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St. Louis program aids migrant careers

by The Associated Press | December 25, 2019 at 1:55 a.m.

ST. LOUIS — A new program that starts in January in St. Louis will seek to connect new immigrants with their career goals.

St. Louis Public Radio reported that the International Institute of St. Louis is launching Immigrant Career Path Services to help immigrants quickly transition into career fields of their choice.

“This program was designed for folks that had come to St. Louis with advanced degrees or years of extensive experience, and because we knew that many were working at entry-level jobs or doing Uber driving or working in a factory line — brain waste was occurring, and we weren’t able to really leverage their skills and abilities to positions immediately,” said Chelsea Hand-Sheridan, the institute’s workforce solutions director.

The program is aimed at people like Zikrullah Habibi, 32, who migrated to the St. Louis from Afghanistan in 2014 with his immediate family. Though he had a business degree and work experience under his belt, the cultural barriers made it challenging for him to drive, grocery shop or job hunt, Habibi said.

He connected with the International Institute’s refugee resettlement program and said it made assimilating smoother. The institute paired him with various companies to try to get him a job in the field he worked in before leaving his home country.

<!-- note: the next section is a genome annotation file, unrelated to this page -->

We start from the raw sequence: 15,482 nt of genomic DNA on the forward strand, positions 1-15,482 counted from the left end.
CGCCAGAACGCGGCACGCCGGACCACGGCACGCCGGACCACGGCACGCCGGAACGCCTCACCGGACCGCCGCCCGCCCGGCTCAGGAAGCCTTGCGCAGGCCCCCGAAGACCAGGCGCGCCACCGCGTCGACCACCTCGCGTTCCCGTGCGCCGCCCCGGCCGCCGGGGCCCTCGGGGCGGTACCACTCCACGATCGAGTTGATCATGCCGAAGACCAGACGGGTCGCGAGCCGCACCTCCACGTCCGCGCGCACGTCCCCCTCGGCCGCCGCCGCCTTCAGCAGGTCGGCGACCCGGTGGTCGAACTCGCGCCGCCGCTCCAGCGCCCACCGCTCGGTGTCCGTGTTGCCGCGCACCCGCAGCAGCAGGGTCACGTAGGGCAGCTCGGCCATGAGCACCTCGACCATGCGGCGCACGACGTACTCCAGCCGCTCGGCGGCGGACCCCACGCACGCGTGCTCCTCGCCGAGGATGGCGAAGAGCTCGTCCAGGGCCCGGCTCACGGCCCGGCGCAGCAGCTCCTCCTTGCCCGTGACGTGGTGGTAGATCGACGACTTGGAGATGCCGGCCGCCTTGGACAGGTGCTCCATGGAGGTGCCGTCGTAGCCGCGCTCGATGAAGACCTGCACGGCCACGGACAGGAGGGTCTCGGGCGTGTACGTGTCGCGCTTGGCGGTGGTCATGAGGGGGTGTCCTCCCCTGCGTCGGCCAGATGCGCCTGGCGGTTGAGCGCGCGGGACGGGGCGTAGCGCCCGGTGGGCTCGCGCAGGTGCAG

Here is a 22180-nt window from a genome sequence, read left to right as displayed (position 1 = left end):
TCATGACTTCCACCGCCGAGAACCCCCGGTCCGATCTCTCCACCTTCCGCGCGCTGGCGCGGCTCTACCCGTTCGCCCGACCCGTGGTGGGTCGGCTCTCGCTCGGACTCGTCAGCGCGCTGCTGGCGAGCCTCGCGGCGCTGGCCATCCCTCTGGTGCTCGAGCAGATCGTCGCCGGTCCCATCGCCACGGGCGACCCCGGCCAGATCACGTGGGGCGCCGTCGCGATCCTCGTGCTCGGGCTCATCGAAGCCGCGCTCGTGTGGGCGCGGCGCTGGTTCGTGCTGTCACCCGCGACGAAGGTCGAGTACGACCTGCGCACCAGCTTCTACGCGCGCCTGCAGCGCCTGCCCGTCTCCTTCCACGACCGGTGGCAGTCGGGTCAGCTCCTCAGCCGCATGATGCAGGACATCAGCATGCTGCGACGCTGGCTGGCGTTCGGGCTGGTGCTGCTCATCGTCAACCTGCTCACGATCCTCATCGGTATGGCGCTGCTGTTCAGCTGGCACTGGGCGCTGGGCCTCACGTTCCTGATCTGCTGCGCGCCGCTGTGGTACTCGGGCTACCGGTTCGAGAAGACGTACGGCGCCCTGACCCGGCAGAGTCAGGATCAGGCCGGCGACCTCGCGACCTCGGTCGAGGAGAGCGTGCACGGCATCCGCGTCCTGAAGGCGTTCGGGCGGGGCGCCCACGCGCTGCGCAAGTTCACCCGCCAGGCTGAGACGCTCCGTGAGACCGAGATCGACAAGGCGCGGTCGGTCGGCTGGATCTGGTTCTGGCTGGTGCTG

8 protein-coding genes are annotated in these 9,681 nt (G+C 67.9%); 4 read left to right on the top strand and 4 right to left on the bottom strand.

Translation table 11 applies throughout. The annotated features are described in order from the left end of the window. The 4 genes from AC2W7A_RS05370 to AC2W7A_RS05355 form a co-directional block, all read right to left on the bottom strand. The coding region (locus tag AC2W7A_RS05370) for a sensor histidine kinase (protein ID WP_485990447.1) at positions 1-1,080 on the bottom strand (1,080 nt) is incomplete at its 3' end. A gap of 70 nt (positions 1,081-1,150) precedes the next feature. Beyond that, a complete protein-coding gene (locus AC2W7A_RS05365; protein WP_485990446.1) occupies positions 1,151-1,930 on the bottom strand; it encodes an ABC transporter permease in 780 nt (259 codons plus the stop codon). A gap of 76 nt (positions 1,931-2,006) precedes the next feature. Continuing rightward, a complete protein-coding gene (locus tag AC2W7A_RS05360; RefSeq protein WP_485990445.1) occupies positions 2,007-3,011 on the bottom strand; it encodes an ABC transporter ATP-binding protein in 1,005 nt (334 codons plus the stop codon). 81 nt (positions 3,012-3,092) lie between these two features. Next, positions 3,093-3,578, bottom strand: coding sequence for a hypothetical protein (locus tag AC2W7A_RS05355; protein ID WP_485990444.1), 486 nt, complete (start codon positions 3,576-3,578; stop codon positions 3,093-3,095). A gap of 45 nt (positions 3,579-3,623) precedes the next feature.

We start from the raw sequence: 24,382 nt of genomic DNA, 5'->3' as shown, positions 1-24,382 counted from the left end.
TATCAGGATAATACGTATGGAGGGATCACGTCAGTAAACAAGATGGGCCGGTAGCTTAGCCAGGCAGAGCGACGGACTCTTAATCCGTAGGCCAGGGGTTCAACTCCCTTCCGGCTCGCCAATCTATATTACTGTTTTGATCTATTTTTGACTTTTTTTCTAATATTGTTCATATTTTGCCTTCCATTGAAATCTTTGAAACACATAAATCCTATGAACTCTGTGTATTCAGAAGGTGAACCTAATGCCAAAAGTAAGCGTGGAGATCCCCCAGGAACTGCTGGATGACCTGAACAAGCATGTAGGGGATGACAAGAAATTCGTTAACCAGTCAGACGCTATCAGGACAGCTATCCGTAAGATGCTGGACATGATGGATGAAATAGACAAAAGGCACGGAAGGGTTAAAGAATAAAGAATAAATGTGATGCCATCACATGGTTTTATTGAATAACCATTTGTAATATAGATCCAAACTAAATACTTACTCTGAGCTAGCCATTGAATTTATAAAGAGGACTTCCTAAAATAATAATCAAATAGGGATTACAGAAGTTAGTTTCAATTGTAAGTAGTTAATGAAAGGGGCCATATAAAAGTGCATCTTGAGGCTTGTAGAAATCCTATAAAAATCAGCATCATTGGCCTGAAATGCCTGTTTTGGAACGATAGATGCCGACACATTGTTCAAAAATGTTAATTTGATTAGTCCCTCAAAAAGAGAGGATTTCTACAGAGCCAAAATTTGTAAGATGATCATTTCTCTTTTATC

“I took some classes in the institute and met with the caseworkers, and they really did help me and my kids; and that’s why I’m still standing,” Habibi said.

The institute’s new career initiative will offer help with resume writing, interviewing sessions, job training and assistance with higher education. Counselors will assess certifications and foreign degrees, as well as offer re-certification services and other employment-related courses.

“I believe this program can help fill the much-needed roles that our employers and our industries are seeking at this time,” Hand-Sheridan said. “There’s a lot of concern about the aging workers, the population of workers and folks not being able to fill these roles. And so we really want to see those folks living to their full potential and helping our region grow to its full potential.”

Print Headline: St. Louis program aids migrant careers


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